The Central Bank of Egypt (CBE) devalued the local currency rate by EGP 1.12 against the US dollar on Monday in the first official price drop since Tarek Amer was appointed governor of the CBE.
The CBE sold $198.1m in an exceptional auction to cover imports of basic commodities at a price of EGP 8.85 to banks, compared to EGP 7.73 in the previous auction last Sunday. The official selling price for the dollar at banks has been set at EGP 8.95 following Monday’s exceptional auction.
The decision is expected to have far-reaching repercussions on the deficit and inflation of the state budget. Moreover, the decision is widely seen to have dealt a blow to the informal market, while questions have been raised with regards to the competitiveness of the Egyptian industry and exports.
CBE aims to bolster investor confidence
The CBE issued a statement on Monday morning delineating the reasons behind its decision, stating that the bank’s decisions are intended to provide the required climate for economic development, job creation, attracting foreign investment, and bolstering confidence in the banking system and its ability to finance major projects.
The CBE’s press release stated that the bank’s decisions are intended to provide the required climate for economic development, job creation, attracting foreign investment, and bolstering confidence in the banking system and its ability to finance major projects.
The CBE is responding to the recent turmoil that has engulfed Egypt in the past four months. In this time period, there has been a decline in foreign exchange flows from tourism, direct investment, financial investment portfolios and remittances from Egyptians abroad.
This general decline in the Egyptian economy coincided with the manipulation by speculators in the domestic money market.
The CBE also contended that the decision will attract foreign currency trade back to Egypt, after trading moved abroad in the past year, due to the bank’s procedures and restrictions. It added that the bank has decided to pursue a more flexible exchange rate to address the distortions in the exchange rate system, which will reflect supply and demand mechanisms.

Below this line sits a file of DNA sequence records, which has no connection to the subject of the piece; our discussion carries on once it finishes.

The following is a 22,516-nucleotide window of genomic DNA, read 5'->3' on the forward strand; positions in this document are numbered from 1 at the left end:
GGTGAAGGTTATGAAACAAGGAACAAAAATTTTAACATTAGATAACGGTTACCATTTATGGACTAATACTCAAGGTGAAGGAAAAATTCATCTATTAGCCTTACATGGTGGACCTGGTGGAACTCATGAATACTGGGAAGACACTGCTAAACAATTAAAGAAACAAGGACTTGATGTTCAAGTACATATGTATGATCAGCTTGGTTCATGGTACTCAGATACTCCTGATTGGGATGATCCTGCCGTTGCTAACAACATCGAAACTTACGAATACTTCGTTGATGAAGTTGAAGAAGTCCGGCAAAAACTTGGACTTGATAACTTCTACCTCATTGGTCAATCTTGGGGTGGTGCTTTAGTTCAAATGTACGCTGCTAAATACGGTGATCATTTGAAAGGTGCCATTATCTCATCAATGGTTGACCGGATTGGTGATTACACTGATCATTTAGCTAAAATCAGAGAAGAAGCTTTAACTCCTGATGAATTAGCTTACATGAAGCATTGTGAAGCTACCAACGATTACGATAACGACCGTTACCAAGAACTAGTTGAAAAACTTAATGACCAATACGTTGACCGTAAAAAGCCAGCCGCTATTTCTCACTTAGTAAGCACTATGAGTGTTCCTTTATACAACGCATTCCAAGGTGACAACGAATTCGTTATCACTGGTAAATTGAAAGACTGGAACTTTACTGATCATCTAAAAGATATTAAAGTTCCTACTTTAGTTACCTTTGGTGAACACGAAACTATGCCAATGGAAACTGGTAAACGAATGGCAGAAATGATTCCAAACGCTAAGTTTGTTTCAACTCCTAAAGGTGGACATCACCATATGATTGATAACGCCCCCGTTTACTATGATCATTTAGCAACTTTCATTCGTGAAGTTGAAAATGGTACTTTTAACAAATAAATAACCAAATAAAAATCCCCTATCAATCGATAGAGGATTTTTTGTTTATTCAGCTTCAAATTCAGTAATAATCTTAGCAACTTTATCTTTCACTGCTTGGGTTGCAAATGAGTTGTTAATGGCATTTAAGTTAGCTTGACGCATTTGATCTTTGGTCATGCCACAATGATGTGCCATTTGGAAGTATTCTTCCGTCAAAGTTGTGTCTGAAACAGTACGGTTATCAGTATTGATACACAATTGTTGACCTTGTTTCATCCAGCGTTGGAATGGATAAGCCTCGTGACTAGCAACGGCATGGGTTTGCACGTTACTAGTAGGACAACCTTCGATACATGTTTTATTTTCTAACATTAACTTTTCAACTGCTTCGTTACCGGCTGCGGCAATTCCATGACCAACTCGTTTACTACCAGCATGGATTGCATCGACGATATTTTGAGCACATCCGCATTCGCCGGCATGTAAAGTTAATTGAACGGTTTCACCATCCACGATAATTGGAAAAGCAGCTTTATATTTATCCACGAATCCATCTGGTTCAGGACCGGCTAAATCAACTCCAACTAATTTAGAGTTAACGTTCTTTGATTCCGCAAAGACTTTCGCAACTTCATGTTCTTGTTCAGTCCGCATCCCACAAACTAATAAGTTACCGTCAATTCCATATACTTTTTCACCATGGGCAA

Through these decisions, the CBE explained, it aims to reflect short-period shifts in the real strength and value of the local currency. Moreover, it expected the reforms to positively impact the Egyptian economy and to bolster foreign exchange reserves to $25bn by the end of 2016.
Moreover, the CBE argued that the measures taken will guarantee the presence of basic commodities on the domestic market, especially those that the government pledges to subsidise and provide for citizens.
There has been a severe dollar shortage in Egypt since the 25 January Revolution in 2011, with the subsequent political tension and security issues driving foreign investors and tourists away from the country. US dollar reserves have been eroded in the intervening period, falling to $16.4bn.
Egyptians citizens have reported shortfalls in basic commodities in the past four months due to the dearth of foreign currency and the attendant import restrictions.
Higher prices, inflation anticipated
Raising the value of the US dollar in banks will affect the price of items citizens buy and increase the rate of inflation, president of the association of Citizens against Price Rises Mahmoud Al-Askalani said.
Speaking to Daily News Egypt on Monday, Al-Askalani said the government does not take into account the effect of their policies on ordinary people.
“The economic policy and the fiscal policy of the state are alienated from one another,” the expert stated, going on to say that the government should have prepared a certain policy to protect low-income earners.
Radya Sayed, 56, a housewife living in Imbaba, said she is concerned regarding the future effect of the decision. “I’m sure the cost of food items and transportation will increase, as has always been the case,” Sayed said.